TEMPLE -- Without a central place to house those who are homeless the city of Temple has assembled six shelters and churches to provide temporary housing this winter.
"It's life threatening if it gets too cold so we want to encourage people to get out of the cold and these agencies that are already shelters for specific other programs have opened up their shelters," said Judy Morales, Bell County H.E.L.P.
For Stephen Neatherlin, founder of Humble House Ministries, taking part in the emergency warming plan is more than a good deed.
It's a possibility to change lives.
"People need to be loved. Sometimes if you can show them that they're loved then maybe you can lead them. I know that was true for my life," said Neatherlin.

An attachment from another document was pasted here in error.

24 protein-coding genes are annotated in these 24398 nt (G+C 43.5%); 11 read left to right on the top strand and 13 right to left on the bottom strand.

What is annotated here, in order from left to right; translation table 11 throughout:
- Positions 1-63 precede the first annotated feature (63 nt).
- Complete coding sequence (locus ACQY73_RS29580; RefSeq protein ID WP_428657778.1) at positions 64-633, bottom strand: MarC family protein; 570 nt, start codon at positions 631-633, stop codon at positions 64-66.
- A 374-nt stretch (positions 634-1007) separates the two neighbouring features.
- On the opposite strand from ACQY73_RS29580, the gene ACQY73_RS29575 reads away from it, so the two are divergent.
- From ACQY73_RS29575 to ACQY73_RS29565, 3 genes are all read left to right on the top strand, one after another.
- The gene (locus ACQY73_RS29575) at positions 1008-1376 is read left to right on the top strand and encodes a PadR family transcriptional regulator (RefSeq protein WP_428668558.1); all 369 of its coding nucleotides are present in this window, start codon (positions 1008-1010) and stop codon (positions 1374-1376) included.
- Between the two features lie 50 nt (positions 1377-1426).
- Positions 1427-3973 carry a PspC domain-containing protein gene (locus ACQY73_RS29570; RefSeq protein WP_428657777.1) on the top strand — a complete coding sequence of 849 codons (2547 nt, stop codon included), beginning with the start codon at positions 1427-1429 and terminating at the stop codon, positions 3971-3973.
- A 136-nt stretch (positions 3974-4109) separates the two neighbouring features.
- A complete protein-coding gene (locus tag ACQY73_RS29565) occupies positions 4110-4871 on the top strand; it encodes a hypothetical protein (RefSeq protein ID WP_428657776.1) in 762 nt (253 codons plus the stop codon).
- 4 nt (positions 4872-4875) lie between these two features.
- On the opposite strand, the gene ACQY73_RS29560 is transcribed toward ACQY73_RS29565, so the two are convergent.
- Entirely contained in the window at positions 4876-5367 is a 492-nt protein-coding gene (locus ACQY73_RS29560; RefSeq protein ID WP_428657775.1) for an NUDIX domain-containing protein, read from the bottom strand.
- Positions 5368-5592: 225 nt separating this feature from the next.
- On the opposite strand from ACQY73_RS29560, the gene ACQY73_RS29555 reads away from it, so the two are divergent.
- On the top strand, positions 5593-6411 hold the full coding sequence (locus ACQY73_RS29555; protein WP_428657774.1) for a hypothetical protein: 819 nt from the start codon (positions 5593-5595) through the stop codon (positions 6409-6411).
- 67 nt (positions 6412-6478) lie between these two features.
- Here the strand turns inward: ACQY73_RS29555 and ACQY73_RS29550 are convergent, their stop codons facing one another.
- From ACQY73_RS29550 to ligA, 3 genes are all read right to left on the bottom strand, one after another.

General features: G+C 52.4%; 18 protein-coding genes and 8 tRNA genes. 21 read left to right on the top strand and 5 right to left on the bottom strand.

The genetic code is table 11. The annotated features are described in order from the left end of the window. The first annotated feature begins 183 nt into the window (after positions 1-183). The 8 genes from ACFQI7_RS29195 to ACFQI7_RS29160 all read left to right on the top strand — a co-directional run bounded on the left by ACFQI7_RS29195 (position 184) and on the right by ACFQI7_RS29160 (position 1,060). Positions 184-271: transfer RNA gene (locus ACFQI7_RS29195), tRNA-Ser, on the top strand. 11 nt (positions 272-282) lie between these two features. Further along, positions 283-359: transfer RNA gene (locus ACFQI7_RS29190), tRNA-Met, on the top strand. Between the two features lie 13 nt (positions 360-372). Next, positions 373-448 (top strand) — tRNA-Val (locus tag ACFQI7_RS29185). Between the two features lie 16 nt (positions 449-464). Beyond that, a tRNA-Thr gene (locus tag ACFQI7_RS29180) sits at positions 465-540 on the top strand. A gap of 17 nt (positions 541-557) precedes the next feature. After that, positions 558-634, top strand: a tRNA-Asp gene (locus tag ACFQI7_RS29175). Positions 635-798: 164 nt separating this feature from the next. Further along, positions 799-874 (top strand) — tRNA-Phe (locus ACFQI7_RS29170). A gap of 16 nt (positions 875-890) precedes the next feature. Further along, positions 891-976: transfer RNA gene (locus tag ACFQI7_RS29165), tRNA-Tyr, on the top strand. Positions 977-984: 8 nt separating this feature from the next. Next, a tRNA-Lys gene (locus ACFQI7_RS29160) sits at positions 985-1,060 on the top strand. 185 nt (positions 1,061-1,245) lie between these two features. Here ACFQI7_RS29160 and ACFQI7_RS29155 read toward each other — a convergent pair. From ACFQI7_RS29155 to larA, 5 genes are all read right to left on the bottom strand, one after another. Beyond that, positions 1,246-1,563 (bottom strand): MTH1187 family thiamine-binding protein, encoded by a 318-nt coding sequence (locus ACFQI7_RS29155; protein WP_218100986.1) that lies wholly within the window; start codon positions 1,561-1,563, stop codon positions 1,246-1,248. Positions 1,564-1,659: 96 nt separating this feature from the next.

As a recovering alcoholic, Neatherlin knows the importance of an open door.
"There were folks in my life that helped me. I don't even know where they are today but they were a part of helping me get to where I was and so I just feel responsible to do something," said Neatherlin.
Along with five other shelters, Humble House Ministries will provide housing if the National Weather Service predicts three consecutive nights below freezing.
And there will be more than just blankets provided.
"I just hang out and cheer everybody up and keep them in a good mood," said Brent Parish, a Humble House student.
"There are people here that do care. We, are just here to spread gods love and that welcome them in with open arms and help them in whatever way we can," said Chris Weed, Humble House teacher.
Those in need of warmth can dial 211 to find out if the emergency warming centers are open.